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Objective: Although current UK policy argues that schools have a key role in raising health standards, emphasis on the core curriculum restricts teachers' opportunities to undertake health promotion activities. The challenge is to design effective health promotion interventions that minimize pressures on teaching staff and curriculum space. Here we consider teachers' perspectives of an effective peer-led, school-based smoking intervention, implemented by external trainers. Design: The intervention, during which influential Year 8 students identified through a whole-year peer nomination process were trained to reduce smoking uptake through informal interactions with students in their year group, was evaluated by a pragmatic randomized controlled trial (ASSIST: A Stop Smoking In Schools Trial). An integral process evaluation examined the context, implementation and receipt of the intervention. Setting: Thirty secondary schools in south-east Wales and the west of England. Methods: Teachers in all intervention schools completed questionnaires at key stages of the intervention. Semi-structured interviews were undertaken in four schools at baseline and immediately post-intervention. The method of constant comparison, derived from grounded theory, was used throughout the analysis. Results: The intervention was successfully implemented in a wide range of schools; recruitment and retention rates were good; and outcome data showed a reduction in smoking levels. Some teachers expressed concern about the participation of challenging students, external trainers setting standards of discipline, and communication over timetabling. Conclusion: Overall, teachers showed commitment to the ASSIST intervention and felt it was compatible with the Year 8 curriculum. If implemented more widely, the importance of peer nomination should be stressed. © SAGE 2008.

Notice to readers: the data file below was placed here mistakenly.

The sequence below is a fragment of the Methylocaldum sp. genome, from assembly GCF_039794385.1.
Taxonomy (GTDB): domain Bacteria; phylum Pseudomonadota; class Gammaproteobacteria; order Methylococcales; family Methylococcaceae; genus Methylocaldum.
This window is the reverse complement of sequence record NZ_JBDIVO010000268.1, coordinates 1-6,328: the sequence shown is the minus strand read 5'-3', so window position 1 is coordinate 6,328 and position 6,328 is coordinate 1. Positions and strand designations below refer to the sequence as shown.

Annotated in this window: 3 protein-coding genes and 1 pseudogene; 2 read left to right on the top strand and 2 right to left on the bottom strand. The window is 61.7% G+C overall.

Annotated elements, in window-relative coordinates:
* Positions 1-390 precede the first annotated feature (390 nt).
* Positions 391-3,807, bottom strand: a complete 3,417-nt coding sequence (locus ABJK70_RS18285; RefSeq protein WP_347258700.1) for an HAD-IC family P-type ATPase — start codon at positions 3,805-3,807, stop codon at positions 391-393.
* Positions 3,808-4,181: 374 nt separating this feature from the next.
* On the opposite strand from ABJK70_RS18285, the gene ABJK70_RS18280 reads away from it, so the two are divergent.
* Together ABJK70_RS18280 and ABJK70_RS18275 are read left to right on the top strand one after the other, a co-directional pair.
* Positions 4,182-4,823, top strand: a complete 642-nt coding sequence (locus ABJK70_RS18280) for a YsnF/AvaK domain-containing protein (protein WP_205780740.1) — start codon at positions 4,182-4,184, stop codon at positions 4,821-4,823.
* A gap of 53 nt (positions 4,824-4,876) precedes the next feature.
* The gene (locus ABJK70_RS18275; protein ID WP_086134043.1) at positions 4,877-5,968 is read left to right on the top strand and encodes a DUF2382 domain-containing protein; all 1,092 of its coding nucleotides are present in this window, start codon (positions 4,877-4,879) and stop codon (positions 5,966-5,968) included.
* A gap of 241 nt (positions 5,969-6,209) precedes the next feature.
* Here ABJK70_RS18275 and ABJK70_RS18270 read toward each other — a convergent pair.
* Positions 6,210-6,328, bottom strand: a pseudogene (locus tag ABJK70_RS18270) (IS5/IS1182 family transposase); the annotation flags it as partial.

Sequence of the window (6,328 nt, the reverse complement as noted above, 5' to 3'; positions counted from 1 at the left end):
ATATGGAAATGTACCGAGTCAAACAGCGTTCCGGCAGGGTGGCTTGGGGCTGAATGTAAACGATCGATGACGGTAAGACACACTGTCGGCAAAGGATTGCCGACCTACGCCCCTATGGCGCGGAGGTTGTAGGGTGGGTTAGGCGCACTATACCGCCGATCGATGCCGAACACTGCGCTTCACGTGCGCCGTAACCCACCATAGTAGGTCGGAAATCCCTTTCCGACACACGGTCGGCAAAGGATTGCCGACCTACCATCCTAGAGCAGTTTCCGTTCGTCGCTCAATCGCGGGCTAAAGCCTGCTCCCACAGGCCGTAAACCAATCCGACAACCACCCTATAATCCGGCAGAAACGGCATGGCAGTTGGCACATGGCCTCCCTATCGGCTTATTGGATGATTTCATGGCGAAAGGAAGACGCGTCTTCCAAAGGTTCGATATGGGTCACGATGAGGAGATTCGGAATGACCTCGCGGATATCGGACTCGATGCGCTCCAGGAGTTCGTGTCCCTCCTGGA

Original publication




Journal article


Health Education Journal

Publication Date





74 - 90